Tim Smith of GS Astuto mentioned to me on Sunday that he is looking to get at least 10 customers so he can place an order for the model of Ti frame with SandS couplers I got as a test case.  There will be a selection of sizes that should work for 95% of body types and sizes.

It is a great frame (or complete bike) and a great bargain.

If you want to travel with your Titanium bike next summer, now is the time to contact Tim.

For the review of my frame, see Ti Travel Bike and Bike in a (small) Box.

05 November 2012

Tsuru Toge Again!

An overdue post from a ride 2 weeks ago.  Stephen C. was back in town, and Jerome visited his place in Oume, staying out there Saturday evening.  Didier and I headed out to meet them for a Sunday ride, in spectacular riding weather.

We rode fast to make the 10AM rendezvous point, at Kori between Oume and Okutama-ko.  Stephen had already headed up toward Okutama-ko, wanting a head start.  I took a quick rest and continued on toward him, while Didier and Jerome wanted a bit more time at Kori.

I waited for them at the far end of Okutama-ko, the bridge where Route 139 leaves Route 411.  There was way too much traffic on Route 411 for me to want to climb Yanagisawa Pass, again.  But Stephen was still farther up the road, already at Tabayama.  We tracked him down by mobile phone (lucky) and agreed he would come over Imagawa Pass to meet us.  We would go via Route 139/Kosuge and climb toward Imagawa Pass from the south side.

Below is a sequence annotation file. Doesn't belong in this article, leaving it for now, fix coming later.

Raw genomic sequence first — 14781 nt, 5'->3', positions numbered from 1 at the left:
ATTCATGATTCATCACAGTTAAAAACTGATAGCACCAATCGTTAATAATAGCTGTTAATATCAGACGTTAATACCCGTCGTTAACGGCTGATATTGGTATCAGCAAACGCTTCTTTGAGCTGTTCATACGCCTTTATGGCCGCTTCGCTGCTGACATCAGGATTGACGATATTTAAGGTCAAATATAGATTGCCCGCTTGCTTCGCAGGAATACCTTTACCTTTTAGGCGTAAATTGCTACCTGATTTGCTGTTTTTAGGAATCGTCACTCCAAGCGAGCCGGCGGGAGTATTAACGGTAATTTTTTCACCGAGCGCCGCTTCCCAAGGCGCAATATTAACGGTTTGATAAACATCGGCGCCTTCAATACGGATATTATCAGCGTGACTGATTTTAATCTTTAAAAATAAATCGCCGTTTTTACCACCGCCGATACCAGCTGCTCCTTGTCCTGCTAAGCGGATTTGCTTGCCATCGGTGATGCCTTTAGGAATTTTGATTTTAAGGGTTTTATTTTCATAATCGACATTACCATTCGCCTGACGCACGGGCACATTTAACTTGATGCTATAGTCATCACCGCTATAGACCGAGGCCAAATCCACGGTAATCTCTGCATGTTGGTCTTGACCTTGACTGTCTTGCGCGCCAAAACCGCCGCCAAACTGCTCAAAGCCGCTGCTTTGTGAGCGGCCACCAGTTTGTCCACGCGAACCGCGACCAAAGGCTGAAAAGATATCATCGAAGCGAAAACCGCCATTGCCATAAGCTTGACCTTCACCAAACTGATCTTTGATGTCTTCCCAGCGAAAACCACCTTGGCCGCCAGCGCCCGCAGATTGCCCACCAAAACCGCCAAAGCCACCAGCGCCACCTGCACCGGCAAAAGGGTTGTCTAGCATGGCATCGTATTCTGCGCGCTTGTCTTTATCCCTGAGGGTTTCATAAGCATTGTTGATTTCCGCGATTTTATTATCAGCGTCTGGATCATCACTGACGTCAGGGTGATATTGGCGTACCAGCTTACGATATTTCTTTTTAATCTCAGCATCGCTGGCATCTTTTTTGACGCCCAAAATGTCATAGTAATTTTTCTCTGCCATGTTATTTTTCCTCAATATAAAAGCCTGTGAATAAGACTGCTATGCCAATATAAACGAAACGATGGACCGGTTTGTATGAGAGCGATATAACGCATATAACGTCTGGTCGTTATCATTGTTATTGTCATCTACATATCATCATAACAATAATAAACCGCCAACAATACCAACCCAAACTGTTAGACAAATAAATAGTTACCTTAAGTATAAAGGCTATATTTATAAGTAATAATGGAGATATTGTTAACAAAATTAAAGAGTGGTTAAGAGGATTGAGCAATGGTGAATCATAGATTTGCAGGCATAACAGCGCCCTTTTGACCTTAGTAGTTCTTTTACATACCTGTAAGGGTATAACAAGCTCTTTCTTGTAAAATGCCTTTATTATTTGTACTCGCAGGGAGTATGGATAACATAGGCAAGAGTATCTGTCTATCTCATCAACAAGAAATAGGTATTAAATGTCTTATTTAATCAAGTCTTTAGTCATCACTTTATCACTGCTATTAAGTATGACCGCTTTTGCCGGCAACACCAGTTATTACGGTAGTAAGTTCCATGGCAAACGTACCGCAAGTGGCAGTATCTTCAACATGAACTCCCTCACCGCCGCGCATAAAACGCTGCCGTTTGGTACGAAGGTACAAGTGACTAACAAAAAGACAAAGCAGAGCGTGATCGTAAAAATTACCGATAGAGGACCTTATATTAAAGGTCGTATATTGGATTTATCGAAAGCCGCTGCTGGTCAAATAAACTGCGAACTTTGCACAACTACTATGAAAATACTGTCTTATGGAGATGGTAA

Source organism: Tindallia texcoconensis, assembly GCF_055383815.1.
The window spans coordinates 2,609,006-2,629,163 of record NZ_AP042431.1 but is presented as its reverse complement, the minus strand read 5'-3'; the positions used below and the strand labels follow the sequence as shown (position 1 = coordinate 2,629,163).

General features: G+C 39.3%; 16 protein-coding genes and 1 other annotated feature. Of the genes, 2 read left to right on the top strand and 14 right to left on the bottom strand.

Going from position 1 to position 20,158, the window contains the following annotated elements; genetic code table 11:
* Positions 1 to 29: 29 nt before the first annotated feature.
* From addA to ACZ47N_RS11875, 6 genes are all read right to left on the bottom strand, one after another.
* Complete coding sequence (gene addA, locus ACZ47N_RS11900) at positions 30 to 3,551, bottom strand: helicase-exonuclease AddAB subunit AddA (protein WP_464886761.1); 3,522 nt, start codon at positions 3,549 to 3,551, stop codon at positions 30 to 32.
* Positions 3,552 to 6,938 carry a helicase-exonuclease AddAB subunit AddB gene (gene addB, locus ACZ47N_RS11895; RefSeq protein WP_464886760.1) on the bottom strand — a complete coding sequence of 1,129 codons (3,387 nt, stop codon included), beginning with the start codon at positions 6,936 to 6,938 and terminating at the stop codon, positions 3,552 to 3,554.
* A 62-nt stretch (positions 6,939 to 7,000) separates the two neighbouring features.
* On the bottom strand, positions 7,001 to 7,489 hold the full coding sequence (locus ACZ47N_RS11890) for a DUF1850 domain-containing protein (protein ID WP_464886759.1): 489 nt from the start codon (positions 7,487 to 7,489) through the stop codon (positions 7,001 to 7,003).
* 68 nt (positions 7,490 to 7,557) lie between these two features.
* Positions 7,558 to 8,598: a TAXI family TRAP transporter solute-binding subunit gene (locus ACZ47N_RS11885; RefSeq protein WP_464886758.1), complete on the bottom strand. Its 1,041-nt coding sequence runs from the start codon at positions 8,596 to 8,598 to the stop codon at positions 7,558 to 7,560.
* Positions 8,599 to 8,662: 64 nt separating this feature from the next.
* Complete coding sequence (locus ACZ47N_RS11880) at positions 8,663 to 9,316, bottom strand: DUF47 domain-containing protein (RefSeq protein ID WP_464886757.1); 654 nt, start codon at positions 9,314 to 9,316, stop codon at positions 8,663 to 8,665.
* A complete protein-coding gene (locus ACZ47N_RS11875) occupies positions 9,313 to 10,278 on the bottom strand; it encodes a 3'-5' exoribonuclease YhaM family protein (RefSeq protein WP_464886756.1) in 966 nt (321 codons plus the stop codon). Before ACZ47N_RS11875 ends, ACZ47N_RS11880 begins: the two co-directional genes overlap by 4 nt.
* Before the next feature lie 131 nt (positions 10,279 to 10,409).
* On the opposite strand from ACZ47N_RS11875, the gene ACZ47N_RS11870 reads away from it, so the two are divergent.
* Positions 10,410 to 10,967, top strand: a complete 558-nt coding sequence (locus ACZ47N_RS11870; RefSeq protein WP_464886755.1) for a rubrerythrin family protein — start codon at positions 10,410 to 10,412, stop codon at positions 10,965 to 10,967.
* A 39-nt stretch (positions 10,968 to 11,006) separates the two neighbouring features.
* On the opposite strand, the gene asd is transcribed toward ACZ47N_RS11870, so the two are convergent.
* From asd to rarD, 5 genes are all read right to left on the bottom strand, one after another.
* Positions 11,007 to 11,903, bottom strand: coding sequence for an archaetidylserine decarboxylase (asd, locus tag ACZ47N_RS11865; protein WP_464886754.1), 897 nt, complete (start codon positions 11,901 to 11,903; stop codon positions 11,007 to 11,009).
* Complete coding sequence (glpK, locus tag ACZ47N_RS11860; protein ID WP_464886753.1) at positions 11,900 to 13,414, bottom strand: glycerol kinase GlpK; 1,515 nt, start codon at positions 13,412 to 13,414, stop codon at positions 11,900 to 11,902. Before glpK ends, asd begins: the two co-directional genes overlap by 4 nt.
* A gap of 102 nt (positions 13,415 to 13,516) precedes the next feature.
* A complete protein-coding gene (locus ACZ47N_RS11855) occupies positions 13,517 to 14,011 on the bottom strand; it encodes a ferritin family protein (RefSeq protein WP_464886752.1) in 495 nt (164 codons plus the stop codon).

We met Stephen near the top, descended back to Kosuge ... with me getting a flat near the bottom as my rims overheated from constant braking.  Imagawa is deceptive.  It looks like a beautiful forest road -- kind of like the nicest sections of Sasago Pass.

But it is all over 10%, much of it 13-15% in grade.  I made the mistake of stopping for some photos, and needed to walk at least 50 meters up the hill to a slightly wider road area before I could remount.

We climbed from Kosuge again to the base of Matsuhime, but Didier and I decided that we would only get back to Tokyo if we instead went via Tsuru Pass, down Route 18/33 to Uenohara.  Jerome and Stephen climbed with us to the top, then headed back down to Okutama and Oume -- they would ride again the next day.

At the top, as we said farewell, I could not help noticing the power lines that blocked the view to the South.  I used to think of these as visual pollution.  Now that I am trying to develop some solar power projects, I think "6.6kV, high voltage line, appropriate for interconnection of projects up to 2MW peak output."
And when I look at the pole at the top of the pass, I think "automatic load balancer; is there any place nearby that would be a decent solar project site?"  (In this case, ... no.)
Anyway, we said our farewells and Didier and I headed for home, quickly.  It was over 180 kms for me, and about 200 for Didier, at a good pace.  I felt strong most of the way, as if I am getting some benefit from regular rides over the prior month, plus commuting more in town on bike than I was during the summer heat.
On the way from Tsuru Pass toward Uenohara.  A beautiful road!